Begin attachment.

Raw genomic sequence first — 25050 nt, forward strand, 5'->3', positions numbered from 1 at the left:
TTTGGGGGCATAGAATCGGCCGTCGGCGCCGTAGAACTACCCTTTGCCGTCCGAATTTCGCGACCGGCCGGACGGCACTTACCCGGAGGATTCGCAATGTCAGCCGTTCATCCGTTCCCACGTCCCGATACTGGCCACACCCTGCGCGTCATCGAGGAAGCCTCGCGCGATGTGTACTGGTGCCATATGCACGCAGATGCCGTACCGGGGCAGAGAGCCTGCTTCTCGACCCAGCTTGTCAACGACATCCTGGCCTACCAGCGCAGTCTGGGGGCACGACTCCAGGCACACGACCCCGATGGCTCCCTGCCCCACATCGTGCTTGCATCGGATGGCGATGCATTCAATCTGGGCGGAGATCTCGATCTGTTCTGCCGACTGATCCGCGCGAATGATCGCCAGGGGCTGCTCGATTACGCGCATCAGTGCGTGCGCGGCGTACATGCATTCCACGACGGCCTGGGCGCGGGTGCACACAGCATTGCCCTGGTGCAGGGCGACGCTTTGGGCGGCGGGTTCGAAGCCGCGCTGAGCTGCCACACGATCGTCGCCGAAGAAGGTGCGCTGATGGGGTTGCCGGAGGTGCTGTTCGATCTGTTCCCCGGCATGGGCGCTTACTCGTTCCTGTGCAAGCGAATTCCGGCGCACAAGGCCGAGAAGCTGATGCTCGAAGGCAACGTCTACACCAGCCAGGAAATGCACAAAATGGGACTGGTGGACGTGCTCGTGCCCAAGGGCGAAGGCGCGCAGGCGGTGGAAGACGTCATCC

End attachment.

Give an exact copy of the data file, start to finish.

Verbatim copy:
Raw genomic sequence first — 25050 nt, forward strand, 5'->3', positions numbered from 1 at the left:
TTTGGGGGCATAGAATCGGCCGTCGGCGCCGTAGAACTACCCTTTGCCGTCCGAATTTCGCGACCGGCCGGACGGCACTTACCCGGAGGATTCGCAATGTCAGCCGTTCATCCGTTCCCACGTCCCGATACTGGCCACACCCTGCGCGTCATCGAGGAAGCCTCGCGCGATGTGTACTGGTGCCATATGCACGCAGATGCCGTACCGGGGCAGAGAGCCTGCTTCTCGACCCAGCTTGTCAACGACATCCTGGCCTACCAGCGCAGTCTGGGGGCACGACTCCAGGCACACGACCCCGATGGCTCCCTGCCCCACATCGTGCTTGCATCGGATGGCGATGCATTCAATCTGGGCGGAGATCTCGATCTGTTCTGCCGACTGATCCGCGCGAATGATCGCCAGGGGCTGCTCGATTACGCGCATCAGTGCGTGCGCGGCGTACATGCATTCCACGACGGCCTGGGCGCGGGTGCACACAGCATTGCCCTGGTGCAGGGCGACGCTTTGGGCGGCGGGTTCGAAGCCGCGCTGAGCTGCCACACGATCGTCGCCGAAGAAGGTGCGCTGATGGGGTTGCCGGAGGTGCTGTTCGATCTGTTCCCCGGCATGGGCGCTTACTCGTTCCTGTGCAAGCGAATTCCGGCGCACAAGGCCGAGAAGCTGATGCTCGAAGGCAACGTCTACACCAGCCAGGAAATGCACAAAATGGGACTGGTGGACGTGCTCGTGCCCAAGGGCGAAGGCGCGCAGGCGGTGGAAGACGTCATCC